I’m not at all against bestowing prizes when we’re playing classroom games or fostering healthy competition in some other way, but I can’t accept  the feeling that I’m somehow buying my students’ participation with goodies purchased at the local 1,000 Won store. These kids are going home with pockets full of candy and other treasures, speaking whole sentences of perfect English, without a clue of what they’re saying.

Maybe I’m exaggerating. and I’m sure not if all waygook English teachers employ bribe tactics, but it does seem like a popular trend and I remember several lecturers at the EPIK orientation mentioning how useful it is to offer treats to students who participate during lessons. I still have yet to see how this is more useful than encouragement and praise.

The way I see it, “teaching” and “training” are two totally different concepts. If you want to teach put in the effort don’t rely on candy currency. If you want to train, head to your nearest pet store and buy a parrot.

Ciao,

Kimchi Dreadlocks

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Teaching from the Bottom of the Totem Pole #3:Truths

2 Nov

With just over two months teaching English in Korea under my belt, I’ve come to realize certain truths about my place of employment. A couple are probably native only to my school, but I imagine a few are fairly general as well. Either way, I’m no stingy bastard. In an effort to preserve these truths forever. I’ve decided to share.

#1 TRUTH: “Maybe” means Absolutely.
This is someething I figured out right away. If your co-teacher says you should “maybe” do something. Your ass better get on it.  Maybe you have to wait for your paycheck? You can forget about getting your money that day. Maybe you’ll have extra lessons that week? Expect to work like a damn slave. Maybe one of your students is sick and brought an infectious disease with him to class? You get the idea.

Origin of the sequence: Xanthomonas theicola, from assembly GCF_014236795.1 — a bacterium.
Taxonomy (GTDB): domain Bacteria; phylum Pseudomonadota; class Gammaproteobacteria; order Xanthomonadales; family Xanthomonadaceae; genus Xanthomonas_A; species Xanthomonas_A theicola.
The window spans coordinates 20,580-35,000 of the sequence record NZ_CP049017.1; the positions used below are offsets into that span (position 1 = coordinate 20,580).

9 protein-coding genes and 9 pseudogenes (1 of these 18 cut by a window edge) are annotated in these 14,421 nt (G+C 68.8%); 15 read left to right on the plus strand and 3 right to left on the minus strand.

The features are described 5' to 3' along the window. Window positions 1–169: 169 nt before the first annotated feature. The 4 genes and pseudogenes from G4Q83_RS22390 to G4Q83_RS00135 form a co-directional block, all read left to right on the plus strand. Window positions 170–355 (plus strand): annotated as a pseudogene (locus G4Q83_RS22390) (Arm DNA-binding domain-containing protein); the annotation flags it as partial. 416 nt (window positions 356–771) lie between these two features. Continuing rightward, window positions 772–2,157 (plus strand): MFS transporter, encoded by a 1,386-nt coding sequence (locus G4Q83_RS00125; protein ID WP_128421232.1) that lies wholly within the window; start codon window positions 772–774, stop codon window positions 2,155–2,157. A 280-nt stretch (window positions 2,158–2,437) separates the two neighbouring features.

#2 TRUTH: Any Korean I Speak Will Elicit Laughter from My Students
Rather it be a simple An-yeong-haseyo in the hallway or some classroom command, when it comes out of my mouth, my students crack up laughing–sometimes while rolling on the floor. Sometimes after lunch I’ll get students who come to my desk, slowly say a word in Korean, then wait patiently for me to repeat it. I haven’t the slightest clue what I’m saying but I do it nonetheless and sit there while they laugh hysterically at my shitty accent. My feelings suffer, but I do it for the kids.

#3 TRUTH: The School Janitor is My Pal
The man speaks almost no english, yet everyday he greets me at the door and and we have our daily thirty-second conversation. Because of he language barrier, it’s strictly delegated to one of three topics: How beautiful Korean weather is (regardless of the season), How beautiful my co-teacher and her twin sister are (yes, I said the “T” word), and how beautiful I am while wearing my sunglasses. Anything other than those three topics usually comes in the form of some classic song that I’m sure the poor fella rehearsed the night before. He only sings the chorus though. The latest was “I Did It My Way” by Frank Sinatra. After our morning routine we say “have a nice day” and go about our business.